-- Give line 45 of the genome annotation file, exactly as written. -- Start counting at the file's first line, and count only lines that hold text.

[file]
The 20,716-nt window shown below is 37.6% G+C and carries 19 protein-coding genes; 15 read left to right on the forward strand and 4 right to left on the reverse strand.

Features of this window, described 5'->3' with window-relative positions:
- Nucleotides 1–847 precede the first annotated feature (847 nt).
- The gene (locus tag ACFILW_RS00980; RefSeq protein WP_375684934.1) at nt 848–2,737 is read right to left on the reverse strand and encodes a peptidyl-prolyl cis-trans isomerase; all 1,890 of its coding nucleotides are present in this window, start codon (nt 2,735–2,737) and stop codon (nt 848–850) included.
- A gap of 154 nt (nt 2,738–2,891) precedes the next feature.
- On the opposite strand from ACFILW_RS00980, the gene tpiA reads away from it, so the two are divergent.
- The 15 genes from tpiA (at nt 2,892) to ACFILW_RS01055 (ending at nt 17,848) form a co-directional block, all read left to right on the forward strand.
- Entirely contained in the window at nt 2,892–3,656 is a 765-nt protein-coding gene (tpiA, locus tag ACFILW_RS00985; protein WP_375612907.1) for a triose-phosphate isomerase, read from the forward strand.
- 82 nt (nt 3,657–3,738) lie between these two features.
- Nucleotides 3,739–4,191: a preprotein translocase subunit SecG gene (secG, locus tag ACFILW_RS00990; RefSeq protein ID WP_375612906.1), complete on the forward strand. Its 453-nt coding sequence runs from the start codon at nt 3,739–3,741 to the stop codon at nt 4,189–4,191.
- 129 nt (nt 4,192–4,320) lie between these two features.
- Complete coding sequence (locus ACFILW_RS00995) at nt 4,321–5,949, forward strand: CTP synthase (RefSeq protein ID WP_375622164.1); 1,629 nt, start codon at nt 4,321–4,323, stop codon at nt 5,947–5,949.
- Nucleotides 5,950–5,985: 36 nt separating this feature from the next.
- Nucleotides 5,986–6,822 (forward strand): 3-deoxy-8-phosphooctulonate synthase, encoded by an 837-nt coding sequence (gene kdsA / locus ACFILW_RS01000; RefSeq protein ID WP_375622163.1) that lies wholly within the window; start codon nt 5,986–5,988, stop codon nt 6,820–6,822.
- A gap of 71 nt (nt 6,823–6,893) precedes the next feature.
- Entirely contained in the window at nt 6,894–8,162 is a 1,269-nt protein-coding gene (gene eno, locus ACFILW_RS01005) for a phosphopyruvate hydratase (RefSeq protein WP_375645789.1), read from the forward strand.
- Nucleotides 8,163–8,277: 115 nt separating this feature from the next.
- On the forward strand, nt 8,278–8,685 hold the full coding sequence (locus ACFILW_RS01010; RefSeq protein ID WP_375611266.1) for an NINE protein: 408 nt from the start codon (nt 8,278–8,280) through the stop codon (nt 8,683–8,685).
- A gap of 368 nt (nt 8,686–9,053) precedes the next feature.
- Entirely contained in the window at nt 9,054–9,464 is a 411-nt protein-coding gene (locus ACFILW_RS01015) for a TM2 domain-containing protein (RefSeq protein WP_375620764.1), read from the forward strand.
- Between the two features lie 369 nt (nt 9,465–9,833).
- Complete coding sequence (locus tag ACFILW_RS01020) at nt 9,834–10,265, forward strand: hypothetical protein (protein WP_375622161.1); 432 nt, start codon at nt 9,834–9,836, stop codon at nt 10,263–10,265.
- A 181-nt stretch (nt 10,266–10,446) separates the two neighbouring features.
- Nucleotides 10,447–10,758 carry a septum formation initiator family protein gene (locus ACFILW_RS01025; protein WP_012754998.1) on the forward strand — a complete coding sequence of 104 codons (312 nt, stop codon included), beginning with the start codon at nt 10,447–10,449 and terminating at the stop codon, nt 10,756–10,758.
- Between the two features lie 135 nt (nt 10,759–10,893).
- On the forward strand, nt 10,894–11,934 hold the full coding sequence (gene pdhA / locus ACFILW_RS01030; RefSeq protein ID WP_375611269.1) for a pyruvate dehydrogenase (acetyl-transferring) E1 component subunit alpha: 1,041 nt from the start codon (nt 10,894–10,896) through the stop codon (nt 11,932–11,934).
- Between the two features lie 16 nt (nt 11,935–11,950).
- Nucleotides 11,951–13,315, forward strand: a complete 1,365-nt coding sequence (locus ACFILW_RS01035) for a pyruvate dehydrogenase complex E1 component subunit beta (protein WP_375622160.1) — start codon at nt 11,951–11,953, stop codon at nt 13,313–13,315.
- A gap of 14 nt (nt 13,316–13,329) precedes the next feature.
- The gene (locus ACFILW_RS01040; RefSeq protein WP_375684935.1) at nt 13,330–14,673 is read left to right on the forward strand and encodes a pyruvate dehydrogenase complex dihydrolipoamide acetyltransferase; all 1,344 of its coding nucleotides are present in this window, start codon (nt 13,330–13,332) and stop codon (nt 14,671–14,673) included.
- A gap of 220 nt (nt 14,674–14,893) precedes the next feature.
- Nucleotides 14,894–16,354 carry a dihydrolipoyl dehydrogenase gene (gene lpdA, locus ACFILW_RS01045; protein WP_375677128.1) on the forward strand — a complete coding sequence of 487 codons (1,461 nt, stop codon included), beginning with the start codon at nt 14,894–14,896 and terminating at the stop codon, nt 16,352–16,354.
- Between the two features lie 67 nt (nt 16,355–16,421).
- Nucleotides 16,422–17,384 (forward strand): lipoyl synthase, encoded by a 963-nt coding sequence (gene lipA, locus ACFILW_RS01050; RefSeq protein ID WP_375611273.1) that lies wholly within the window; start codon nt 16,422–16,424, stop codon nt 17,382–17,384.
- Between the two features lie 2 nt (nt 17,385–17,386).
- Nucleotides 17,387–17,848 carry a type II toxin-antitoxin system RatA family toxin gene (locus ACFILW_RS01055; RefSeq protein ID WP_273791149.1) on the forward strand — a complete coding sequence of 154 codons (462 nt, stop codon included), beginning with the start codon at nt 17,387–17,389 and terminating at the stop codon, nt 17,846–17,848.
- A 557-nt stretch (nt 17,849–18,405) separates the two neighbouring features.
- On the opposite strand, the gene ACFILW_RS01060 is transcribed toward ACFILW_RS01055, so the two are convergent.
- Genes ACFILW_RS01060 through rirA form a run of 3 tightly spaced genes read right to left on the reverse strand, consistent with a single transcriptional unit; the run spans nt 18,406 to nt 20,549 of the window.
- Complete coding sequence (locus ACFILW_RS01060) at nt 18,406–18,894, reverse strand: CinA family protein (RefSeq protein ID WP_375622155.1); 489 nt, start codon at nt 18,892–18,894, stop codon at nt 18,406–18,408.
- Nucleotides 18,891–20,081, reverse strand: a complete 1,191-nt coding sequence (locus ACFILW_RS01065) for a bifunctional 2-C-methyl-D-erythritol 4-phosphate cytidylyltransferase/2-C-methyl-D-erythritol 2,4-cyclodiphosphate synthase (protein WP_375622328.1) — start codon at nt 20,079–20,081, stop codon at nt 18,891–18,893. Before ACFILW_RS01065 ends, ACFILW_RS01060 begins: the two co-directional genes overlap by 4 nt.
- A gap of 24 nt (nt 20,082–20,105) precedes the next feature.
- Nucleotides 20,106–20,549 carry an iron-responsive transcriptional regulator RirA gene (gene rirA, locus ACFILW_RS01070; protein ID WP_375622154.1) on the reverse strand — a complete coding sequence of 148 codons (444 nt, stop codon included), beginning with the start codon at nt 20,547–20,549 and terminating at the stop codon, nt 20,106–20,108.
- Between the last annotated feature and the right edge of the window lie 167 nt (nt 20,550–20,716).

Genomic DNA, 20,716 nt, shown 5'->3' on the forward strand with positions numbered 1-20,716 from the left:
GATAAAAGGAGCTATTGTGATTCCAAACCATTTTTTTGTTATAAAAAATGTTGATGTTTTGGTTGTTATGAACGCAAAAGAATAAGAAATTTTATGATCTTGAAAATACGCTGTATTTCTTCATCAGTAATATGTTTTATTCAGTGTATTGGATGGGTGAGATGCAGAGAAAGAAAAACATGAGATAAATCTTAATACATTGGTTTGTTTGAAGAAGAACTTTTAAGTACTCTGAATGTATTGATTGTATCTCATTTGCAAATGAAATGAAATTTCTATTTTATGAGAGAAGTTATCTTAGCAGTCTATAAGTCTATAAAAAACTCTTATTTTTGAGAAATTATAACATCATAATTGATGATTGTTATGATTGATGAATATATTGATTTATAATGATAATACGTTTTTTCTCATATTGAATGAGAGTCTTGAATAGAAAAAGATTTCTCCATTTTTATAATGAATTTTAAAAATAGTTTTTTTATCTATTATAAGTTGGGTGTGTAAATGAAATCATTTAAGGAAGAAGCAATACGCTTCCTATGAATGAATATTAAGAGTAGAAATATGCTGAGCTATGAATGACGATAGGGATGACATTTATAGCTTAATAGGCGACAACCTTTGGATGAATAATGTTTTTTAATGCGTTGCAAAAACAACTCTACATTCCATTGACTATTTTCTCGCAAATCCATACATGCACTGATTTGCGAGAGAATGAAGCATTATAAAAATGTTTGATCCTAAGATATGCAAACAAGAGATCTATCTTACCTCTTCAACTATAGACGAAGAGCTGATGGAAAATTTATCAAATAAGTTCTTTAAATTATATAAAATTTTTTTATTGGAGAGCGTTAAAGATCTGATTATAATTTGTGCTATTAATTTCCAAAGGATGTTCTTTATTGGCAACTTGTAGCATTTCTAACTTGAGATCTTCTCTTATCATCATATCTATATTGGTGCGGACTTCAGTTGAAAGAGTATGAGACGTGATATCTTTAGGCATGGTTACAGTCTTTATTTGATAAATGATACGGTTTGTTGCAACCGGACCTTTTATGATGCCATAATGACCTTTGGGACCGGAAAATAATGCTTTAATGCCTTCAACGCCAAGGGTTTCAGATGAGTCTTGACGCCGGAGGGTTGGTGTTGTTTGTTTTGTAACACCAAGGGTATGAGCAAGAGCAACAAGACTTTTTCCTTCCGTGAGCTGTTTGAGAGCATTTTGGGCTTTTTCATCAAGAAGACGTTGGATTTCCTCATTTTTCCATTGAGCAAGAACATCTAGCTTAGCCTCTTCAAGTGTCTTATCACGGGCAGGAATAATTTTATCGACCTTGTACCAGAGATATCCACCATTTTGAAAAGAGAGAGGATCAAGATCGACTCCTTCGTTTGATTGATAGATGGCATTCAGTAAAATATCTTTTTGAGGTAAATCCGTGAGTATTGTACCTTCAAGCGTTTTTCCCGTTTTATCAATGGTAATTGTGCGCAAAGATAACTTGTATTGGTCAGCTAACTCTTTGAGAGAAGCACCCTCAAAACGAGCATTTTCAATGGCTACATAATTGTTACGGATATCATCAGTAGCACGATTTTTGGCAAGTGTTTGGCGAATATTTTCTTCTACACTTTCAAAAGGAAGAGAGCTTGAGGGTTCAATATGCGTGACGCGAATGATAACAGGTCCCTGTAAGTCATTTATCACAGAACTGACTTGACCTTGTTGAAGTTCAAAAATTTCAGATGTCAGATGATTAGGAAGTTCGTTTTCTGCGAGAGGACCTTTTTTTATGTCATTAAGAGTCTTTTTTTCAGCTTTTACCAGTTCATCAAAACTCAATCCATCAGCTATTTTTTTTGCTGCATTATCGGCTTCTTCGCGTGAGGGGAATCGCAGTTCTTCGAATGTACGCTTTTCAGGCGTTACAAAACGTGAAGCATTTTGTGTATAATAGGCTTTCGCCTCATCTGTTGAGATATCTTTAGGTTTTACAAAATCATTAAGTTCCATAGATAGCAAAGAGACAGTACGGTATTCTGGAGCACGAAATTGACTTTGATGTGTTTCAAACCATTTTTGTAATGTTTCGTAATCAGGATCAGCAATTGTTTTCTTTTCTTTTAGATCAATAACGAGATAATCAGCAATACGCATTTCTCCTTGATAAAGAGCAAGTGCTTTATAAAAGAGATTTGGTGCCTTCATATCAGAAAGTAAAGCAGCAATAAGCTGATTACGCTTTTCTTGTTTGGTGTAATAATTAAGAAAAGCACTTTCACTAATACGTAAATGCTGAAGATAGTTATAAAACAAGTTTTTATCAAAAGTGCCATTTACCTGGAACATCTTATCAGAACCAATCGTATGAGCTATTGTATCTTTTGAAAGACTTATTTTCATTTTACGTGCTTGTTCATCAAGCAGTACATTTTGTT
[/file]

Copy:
Genomic DNA, 20,716 nt, shown 5'->3' on the forward strand with positions numbered 1-20,716 from the left: